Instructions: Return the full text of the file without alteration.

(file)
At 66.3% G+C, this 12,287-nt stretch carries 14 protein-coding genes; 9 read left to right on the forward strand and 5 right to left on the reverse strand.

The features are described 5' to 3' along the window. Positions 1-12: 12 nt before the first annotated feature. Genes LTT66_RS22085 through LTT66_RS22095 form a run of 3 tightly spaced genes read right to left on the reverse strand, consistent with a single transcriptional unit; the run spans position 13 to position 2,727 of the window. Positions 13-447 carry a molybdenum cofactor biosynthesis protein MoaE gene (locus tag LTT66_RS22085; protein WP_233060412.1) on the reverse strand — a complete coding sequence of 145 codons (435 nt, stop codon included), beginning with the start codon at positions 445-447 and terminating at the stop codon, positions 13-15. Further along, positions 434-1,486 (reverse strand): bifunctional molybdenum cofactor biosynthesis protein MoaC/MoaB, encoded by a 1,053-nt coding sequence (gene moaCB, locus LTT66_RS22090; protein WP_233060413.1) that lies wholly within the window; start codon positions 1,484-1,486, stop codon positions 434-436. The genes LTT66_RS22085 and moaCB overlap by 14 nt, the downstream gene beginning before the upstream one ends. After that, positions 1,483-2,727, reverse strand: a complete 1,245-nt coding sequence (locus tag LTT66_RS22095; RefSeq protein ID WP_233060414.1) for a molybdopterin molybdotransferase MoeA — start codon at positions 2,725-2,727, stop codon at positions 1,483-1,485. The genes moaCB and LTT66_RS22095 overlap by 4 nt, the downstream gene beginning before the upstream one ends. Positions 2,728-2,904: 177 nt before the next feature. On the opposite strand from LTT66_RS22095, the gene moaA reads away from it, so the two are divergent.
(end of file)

At 66.3% G+C, this 12,287-nt stretch carries 14 protein-coding genes; 9 read left to right on the forward strand and 5 right to left on the reverse strand.

The features are described 5' to 3' along the window. Positions 1-12: 12 nt before the first annotated feature. Genes LTT66_RS22085 through LTT66_RS22095 form a run of 3 tightly spaced genes read right to left on the reverse strand, consistent with a single transcriptional unit; the run spans position 13 to position 2,727 of the window. Positions 13-447 carry a molybdenum cofactor biosynthesis protein MoaE gene (locus tag LTT66_RS22085; protein WP_233060412.1) on the reverse strand — a complete coding sequence of 145 codons (435 nt, stop codon included), beginning with the start codon at positions 445-447 and terminating at the stop codon, positions 13-15. Further along, positions 434-1,486 (reverse strand): bifunctional molybdenum cofactor biosynthesis protein MoaC/MoaB, encoded by a 1,053-nt coding sequence (gene moaCB, locus LTT66_RS22090; protein WP_233060413.1) that lies wholly within the window; start codon positions 1,484-1,486, stop codon positions 434-436. The genes LTT66_RS22085 and moaCB overlap by 14 nt, the downstream gene beginning before the upstream one ends. After that, positions 1,483-2,727, reverse strand: a complete 1,245-nt coding sequence (locus tag LTT66_RS22095; RefSeq protein ID WP_233060414.1) for a molybdopterin molybdotransferase MoeA — start codon at positions 2,725-2,727, stop codon at positions 1,483-1,485. The genes moaCB and LTT66_RS22095 overlap by 4 nt, the downstream gene beginning before the upstream one ends. Positions 2,728-2,904: 177 nt before the next feature. On the opposite strand from LTT66_RS22095, the gene moaA reads away from it, so the two are divergent.